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Dr. Bernard Kaiman

Dr. Bernard David Kaiman, 94, of Jonesborough died on Saturday, April 27 at the Johnson City Medical Center.
He was born to Abraham and Bertha Kaiman on March 30, 1919, in Omaha, Nebraska.
When he was a young child, the family moved to Wisconsin. Bernard pursued a Ph.D. in clinical psychology at the University of Tennessee. He then spent his career as a psychologist at the Mountain Home VA Medical Center.
On May 4, Bernard and Audrey Loa Kaiman would have celebrated their 63rd wedding anniversary.
He had a special passion for dance – especially International Folk Dancing and Scottish Country Dancing – that earned him the nickname, “Dr. Dance.” Every kind of music and dance interested him—Greek, Israeli, Mexican, Scottish, Bulgarian, Macedonian, Polish, Norwegian, the list goes on and on—just as Bernard did!
He also had a special love for the town of Jonesborough. He was one of the early leaders of the town’s historic preservation movement. Bernard was one of the survey team that identified Jonesborough’s most significant structures which should be restored which led to Jonesborough being put on the National Register of Historic Places in 1969. He wrote a regular column in the Jonesborough’s Herald & Tribune called “Restoration News and Views” and was the first president of the Jonesborough Civic Trust. Under his leadership both Jonesborough Days and the National Storytelling Festival were created and the Christopher Taylor Cabin was saved from demolition.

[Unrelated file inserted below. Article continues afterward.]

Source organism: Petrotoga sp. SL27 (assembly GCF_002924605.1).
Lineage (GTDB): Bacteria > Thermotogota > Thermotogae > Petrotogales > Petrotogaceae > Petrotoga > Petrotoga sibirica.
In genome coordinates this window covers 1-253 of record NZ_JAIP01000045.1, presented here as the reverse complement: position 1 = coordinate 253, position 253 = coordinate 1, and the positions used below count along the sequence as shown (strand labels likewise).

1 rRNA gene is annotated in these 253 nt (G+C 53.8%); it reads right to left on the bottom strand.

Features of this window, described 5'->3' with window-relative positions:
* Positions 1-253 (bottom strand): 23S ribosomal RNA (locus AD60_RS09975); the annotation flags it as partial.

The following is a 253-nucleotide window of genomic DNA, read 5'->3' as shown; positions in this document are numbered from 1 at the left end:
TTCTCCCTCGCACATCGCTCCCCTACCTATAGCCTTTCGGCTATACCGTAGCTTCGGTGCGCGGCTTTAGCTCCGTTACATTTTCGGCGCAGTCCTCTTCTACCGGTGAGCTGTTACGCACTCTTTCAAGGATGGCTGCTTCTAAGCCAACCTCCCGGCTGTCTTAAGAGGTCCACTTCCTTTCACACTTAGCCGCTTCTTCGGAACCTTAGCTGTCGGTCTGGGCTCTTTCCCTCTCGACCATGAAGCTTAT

He was an active member of the Jonesborough Kiwanis and for many years was the very persistent champion ticket salesperson for the annual Kiwanis spaghetti dinner for which he will long be remembered.
Bernard and Audrey traveled extensively, enjoying the dance, music, costumes, and foods of many countries around the world. Often these excursions would also find Bernard scuba diving (including on the Great Barrier Reef and in an underwater Israeli archaeological dig).
Bernard lived a full and fascinating life. He was truly one of a kind, and we’ll be telling Bernard stories for a long, long time. Audrey wrote a sweet note to him following his death—“ ‘As they say, there is a time to live and a time to die.’ Have a pleasant journey.” He has truly had a grand journey thus far.
Memorials may be donated to the Southern Appalachian Highlands Conservancy or to the Heritage Alliance of Northeast Tennessee and Southwest Virginia in Jonesborough.
A memorial event will be held at some time in the future.
Condolences may be sent to the Kaiman family online at
Dillow-Taylor Funeral Home & Cremation Services, Jonesborough, TN 753-3821